For retirees who want to avoid the sting of high adviser fees, investment newsletters can be one of their best – and low-cost – friends. As today’s article explains, “There are a handful of low-cost newsletters available with decades-long track records that provide independent advice. They are not produced by the fund companies they cover. And they offer guidance through monthly digital and print publications, model portfolios, weekly hotlines and website access, all at a small fraction of the cost of investment fees charged by financial advisers or portfolio managers.” For more – including who the newsletter approach works best for and the best way to pick one – CLICK HERE.
It’s a question that could not be more relevant for those planning to retire in the near future than it is right now: Should you delay retirement in light of recent market volatility? The answer offered by the author of today’s article is “You probably should – but that’s not the whole story.” So what is the “whole story” on how much the retirement plans of near-retirees may need to change now? CLICK HERE.
“This is very disconcerting and very bad timing,” says Tracy Donaldson, a newly retired Floridian who had the extremely bad luck of retiring the same week the Dow dropped significantly on coronavirus fears. But while Donaldson’s guaranteed pension and Social Security mean he’ll be fine even in the event of a lengthy downturn, many retirees may find themselves in a much more fragile position – and Donaldson’s bad luck should serve as a wake-up call. For more, CLICK HERE.
What are the most reliable stocks for retirees? Today’s article seeks to answer this question by looking at two articles from Kiplinger, one featuring a “group of retirement stocks that includes both pure income plays and growth companies, with a focus on very-long-term performance and durability”, and a second highlighting 20 dividend stocks that “should fund at least 20 years of retirement, if not more. They have paid uninterrupted dividends for more than 20 consecutive years, appear to have secure payouts and have the potential to collectively grow… dividends to protect investors’ purchasing power.” For more, CLICK HERE.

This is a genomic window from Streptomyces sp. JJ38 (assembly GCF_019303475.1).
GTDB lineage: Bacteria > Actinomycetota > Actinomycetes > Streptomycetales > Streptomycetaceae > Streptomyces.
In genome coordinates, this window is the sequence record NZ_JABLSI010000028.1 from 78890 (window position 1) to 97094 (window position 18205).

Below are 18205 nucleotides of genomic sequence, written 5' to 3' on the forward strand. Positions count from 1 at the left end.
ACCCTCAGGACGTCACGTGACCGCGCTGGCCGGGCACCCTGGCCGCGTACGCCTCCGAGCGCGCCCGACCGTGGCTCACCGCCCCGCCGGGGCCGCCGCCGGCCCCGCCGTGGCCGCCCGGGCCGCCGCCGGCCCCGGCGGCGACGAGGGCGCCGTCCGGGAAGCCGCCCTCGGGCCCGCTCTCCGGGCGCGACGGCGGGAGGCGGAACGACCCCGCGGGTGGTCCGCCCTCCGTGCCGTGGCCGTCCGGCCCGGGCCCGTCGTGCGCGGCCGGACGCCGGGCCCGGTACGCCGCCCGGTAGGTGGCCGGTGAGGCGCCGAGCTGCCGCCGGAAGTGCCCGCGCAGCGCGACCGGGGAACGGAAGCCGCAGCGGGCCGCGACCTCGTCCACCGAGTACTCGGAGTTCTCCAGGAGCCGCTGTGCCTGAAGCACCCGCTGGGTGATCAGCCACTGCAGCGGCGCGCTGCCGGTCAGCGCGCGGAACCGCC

When it comes to Social Security benefits, the author of today’s article points out an unfortunate reality: “Many retirees are depending on their benefits for a substantial source of income, yet they don’t fully understand how to maximize those monthly checks.” She proceeds to outline a little-known Social Security strategy for couples that, while perhaps not a pleasant one to think about or discuss, can help ensure a more comfortable retirement for you or your spouse. For more, CLICK HERE.
Can something as simple as how a question is asked have a dramatic impact on an individual’s retirement wealth? A just-published study finds that, indeed, it can! In fact, the authors of the study found that “How a deceptively simple question gets asked can lead to an improvement in retirement wealth of up to 50%”. What is this “deceptively simple question” – and how can how it gets asked lead to such a significant improvement in retirement wealth? CLICK HERE.
The worst fear of retirees is coming to the end of their money before they come to the end of their lives, and yet, as the author of today’s article observes, “few choose the financial product that is purpose-built to solve that problem”. This is just one of many paradoxes that can “bedevil” financial decision-making, and while there’s nothing we can do about these paradoxes, the author advises that “there is great value in being aware of them, so we can approach them with the right tools and the right mindset.” For more paradoxes to be cognizant of, CLICK HERE.
If faced with stock market volatility or a downturn in retirement, would you reduce your investments in stocks? In one survey, a third of pre-retiree respondents indicated that they would do just that – but this may not be the best (or even a good) strategy. What does the author of today’s article point to as being “The key to successfully riding out stock market volatility or a downturn in retirement”? CLICK HERE.
High-yield exchange-traded funds can be attractive to retirees seeking current income or to any investor seeking diversification. However, the author of today’s article reminds us that “handsome yields always come with a cost in either higher risk or diminished growth” – and so, in order to help navigate the world of high-yield ETFs, he highlights what he sees as the best high-yield funds from seven different categories, including high-yield domestic stock funds, junk bond funds and preferred stock funds. For more, CLICK HERE.
“It’s easier than you think to identify Warren Buffett’s top retirement stock. Don’t overthink it. It’s his own company: Berkshire Hathaway,” declares the author of today’s article, who identifies the “secret” that allows Berkshire to deliver such impressive returns – and which makes it “the single best retirement stock out there today.” For this – and more reasons why Berkshire is a perfect stock for retirees – CLICK HERE.